Before watching the movie:
Several years ago, I was introduced by complete accident to the Back to the Future trilogy, and through that to Michael J. Fox and Christopher Lloyd. At that age, I’d get excited about a new actor and watch a bunch of movies they starred in.
In Fox’s case, Family Ties reruns were being broadcast in my town, and his autobiography Lucky Man had just been released, so he left a little more impression on me than most of the actors I sampled in that phase. Yet only one of the several movies I saw is included with the Michael J. Fox comedy favorites collection, which I found while browsing my local library.
That fact gives me a little hope for this movie, since quite frankly it’s the least interesting-looking one in the collection, but if it won over Life With Mikey, it can’t be too terrible.
What’s it even about? Find out in the main article.
During/after the movie:
Michael J. Fox is Doug Ireland, the best concierge at the Bradbury Hotel. But he wants to be the owner of the best hotel in New York. He’s made enough in tips to buy the land to build it on, but needs Christian Hanover’s venture capital to get the building financed. Hanover is in an affair with Andy Hart, the girl Doug has been chasing unsuccessfully for years. Christian needs someone to “handle” Andy in order to keep his wife from finding out, and Doug the master concierge is not in a position to refuse any requests. But while juggling Christian and Andy and his job, the IRS is dogging him in order to audit his unreported tip money. Doug has to choose between his dream hotel or the girl of his dreams, and we can all guess how that goes.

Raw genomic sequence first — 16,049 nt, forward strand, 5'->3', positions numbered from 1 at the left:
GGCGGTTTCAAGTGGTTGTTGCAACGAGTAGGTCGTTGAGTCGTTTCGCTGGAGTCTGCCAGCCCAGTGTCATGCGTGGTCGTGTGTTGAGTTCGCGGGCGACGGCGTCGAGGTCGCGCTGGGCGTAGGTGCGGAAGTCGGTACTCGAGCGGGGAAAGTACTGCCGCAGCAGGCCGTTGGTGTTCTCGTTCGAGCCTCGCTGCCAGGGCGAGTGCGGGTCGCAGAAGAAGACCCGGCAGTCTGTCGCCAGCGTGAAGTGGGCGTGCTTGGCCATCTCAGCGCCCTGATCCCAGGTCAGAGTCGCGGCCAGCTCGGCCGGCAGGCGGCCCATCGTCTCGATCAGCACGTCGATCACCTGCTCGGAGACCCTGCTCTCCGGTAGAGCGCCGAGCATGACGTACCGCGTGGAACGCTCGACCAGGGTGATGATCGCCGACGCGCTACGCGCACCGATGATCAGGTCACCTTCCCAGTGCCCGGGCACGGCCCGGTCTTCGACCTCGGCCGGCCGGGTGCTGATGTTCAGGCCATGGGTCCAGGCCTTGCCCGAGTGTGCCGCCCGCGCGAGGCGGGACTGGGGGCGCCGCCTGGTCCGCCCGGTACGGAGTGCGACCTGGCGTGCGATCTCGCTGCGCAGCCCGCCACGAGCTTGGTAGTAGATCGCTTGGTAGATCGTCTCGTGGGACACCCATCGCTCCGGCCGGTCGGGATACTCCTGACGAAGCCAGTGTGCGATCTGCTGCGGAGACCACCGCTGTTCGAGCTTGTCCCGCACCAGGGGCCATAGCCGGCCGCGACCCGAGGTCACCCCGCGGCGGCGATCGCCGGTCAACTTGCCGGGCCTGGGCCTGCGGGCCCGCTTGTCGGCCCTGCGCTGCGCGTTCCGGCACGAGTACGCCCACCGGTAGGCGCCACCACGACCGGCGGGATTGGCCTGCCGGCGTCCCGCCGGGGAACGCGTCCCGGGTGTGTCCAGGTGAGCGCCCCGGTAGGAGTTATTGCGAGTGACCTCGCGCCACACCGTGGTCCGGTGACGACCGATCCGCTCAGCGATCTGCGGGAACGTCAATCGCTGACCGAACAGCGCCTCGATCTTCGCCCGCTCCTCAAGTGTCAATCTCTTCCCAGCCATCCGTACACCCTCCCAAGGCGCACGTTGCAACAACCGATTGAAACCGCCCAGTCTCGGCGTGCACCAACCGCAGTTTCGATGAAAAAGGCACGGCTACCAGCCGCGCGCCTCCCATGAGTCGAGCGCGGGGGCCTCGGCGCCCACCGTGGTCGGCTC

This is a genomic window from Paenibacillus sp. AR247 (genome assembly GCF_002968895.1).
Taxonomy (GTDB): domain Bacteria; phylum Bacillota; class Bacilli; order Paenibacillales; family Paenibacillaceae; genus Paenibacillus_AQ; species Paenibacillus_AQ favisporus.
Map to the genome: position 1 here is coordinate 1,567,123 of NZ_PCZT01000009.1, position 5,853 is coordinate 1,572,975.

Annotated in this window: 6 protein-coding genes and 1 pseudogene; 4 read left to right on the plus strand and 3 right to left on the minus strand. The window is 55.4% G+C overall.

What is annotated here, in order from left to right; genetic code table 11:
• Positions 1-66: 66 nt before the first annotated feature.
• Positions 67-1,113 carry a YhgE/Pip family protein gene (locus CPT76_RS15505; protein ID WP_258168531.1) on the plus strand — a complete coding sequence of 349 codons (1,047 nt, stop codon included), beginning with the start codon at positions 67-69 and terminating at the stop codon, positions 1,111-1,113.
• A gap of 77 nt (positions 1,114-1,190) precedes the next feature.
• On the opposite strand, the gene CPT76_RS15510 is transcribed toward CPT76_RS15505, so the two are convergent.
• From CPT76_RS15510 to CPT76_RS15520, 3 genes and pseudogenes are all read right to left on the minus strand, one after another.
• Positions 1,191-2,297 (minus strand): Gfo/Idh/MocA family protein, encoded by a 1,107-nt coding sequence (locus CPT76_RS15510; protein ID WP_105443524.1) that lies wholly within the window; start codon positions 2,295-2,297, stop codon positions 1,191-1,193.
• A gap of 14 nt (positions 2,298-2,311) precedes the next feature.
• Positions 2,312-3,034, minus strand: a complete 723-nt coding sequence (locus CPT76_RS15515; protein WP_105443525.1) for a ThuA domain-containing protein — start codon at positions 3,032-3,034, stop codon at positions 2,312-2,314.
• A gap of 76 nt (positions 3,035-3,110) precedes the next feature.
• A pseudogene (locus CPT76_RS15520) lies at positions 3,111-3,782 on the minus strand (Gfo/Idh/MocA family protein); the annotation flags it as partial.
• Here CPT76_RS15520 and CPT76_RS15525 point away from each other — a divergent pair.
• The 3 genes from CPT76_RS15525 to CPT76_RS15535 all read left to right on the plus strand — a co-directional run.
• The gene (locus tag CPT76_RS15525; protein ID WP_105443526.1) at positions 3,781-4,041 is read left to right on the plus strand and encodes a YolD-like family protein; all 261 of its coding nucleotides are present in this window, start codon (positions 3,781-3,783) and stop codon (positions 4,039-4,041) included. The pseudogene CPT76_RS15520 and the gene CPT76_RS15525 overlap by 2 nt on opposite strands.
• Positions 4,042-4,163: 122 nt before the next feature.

Fox’s performance presents great contrast, from the calculating, confident man behind the scenes of the hotel and the servant that can make whatever a guest needs reality, to the underling buffeted by circumstance and the vulnerable underdog dreamer. This role plays to every one of his strengths. Don’t believe him in one role? Wait for the next scene.
As a film, this movie is engaging, fun, and forgettable. A perfect date movie. The romance is charming, the supporting characters are fun, and the end is both predictable and surprising all at once.
See this film: and have a fun, reaffirming, harmless evening.
Don’t see this film: if the dreams of hoteliers hold no interest for you.